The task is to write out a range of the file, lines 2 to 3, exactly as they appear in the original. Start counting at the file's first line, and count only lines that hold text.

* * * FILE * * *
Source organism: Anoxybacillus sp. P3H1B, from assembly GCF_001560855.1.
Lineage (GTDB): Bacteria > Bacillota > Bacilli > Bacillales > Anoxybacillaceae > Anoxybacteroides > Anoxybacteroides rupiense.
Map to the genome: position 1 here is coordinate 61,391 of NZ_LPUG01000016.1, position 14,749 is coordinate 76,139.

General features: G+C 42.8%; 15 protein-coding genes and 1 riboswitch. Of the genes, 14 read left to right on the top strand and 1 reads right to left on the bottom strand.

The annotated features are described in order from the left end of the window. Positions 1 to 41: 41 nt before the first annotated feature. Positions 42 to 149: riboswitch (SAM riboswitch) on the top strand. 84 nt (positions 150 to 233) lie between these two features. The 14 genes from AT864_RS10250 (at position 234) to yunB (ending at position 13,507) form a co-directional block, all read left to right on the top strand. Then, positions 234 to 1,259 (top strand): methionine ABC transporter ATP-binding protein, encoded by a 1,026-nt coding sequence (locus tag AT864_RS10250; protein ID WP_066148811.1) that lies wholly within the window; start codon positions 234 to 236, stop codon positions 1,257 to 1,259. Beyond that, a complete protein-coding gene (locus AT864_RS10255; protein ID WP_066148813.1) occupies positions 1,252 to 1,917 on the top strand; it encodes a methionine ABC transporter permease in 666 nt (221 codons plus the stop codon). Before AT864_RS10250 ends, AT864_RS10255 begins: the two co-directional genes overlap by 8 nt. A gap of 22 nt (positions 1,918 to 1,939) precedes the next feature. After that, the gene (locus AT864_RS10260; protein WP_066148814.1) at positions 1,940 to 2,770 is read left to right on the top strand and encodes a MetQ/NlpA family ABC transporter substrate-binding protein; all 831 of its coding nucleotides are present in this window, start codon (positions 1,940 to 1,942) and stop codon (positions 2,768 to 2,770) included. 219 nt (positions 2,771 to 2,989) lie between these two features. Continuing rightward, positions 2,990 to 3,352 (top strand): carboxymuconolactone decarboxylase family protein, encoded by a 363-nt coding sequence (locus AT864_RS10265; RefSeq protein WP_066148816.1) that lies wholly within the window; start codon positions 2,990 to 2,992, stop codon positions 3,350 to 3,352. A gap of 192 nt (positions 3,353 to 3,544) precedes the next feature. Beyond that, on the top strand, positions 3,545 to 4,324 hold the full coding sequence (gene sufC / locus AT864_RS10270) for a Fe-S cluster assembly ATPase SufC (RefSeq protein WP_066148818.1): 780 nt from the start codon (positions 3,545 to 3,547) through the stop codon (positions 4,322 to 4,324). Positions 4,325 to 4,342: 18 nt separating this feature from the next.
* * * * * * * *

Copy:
Lineage (GTDB): Bacteria > Bacillota > Bacilli > Bacillales > Anoxybacillaceae > Anoxybacteroides > Anoxybacteroides rupiense.
Map to the genome: position 1 here is coordinate 61,391 of NZ_LPUG01000016.1, position 14,749 is coordinate 76,139.